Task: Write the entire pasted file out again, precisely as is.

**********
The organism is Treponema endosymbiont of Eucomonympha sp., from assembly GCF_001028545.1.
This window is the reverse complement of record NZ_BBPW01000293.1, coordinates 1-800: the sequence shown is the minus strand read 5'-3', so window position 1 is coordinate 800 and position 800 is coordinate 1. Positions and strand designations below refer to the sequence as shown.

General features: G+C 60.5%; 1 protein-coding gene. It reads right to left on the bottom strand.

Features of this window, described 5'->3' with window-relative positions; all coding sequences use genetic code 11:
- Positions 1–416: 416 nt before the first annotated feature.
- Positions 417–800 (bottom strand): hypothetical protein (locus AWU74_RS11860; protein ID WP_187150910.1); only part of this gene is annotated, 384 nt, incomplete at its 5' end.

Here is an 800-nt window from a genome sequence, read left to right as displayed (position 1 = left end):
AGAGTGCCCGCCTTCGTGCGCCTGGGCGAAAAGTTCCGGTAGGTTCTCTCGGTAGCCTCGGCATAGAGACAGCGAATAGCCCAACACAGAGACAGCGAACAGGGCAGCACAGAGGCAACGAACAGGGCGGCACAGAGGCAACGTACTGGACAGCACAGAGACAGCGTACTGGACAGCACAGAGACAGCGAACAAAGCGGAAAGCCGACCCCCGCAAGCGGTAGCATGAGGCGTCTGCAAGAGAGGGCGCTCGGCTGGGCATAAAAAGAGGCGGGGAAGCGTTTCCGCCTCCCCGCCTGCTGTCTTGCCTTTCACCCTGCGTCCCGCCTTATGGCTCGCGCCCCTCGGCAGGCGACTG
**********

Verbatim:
The organism is Treponema endosymbiont of Eucomonympha sp., from assembly GCF_001028545.1.
This window is the reverse complement of record NZ_BBPW01000293.1, coordinates 1-800: the sequence shown is the minus strand read 5'-3', so window position 1 is coordinate 800 and position 800 is coordinate 1. Positions and strand designations below refer to the sequence as shown.

General features: G+C 60.5%; 1 protein-coding gene. It reads right to left on the bottom strand.

Features of this window, described 5'->3' with window-relative positions; all coding sequences use genetic code 11:
- Positions 1–416: 416 nt before the first annotated feature.
- Positions 417–800 (bottom strand): hypothetical protein (locus AWU74_RS11860; protein ID WP_187150910.1); only part of this gene is annotated, 384 nt, incomplete at its 5' end.

Here is an 800-nt window from a genome sequence, read left to right as displayed (position 1 = left end):
AGAGTGCCCGCCTTCGTGCGCCTGGGCGAAAAGTTCCGGTAGGTTCTCTCGGTAGCCTCGGCATAGAGACAGCGAATAGCCCAACACAGAGACAGCGAACAGGGCAGCACAGAGGCAACGAACAGGGCGGCACAGAGGCAACGTACTGGACAGCACAGAGACAGCGTACTGGACAGCACAGAGACAGCGAACAAAGCGGAAAGCCGACCCCCGCAAGCGGTAGCATGAGGCGTCTGCAAGAGAGGGCGCTCGGCTGGGCATAAAAAGAGGCGGGGAAGCGTTTCCGCCTCCCCGCCTGCTGTCTTGCCTTTCACCCTGCGTCCCGCCTTATGGCTCGCGCCCCTCGGCAGGCGACTG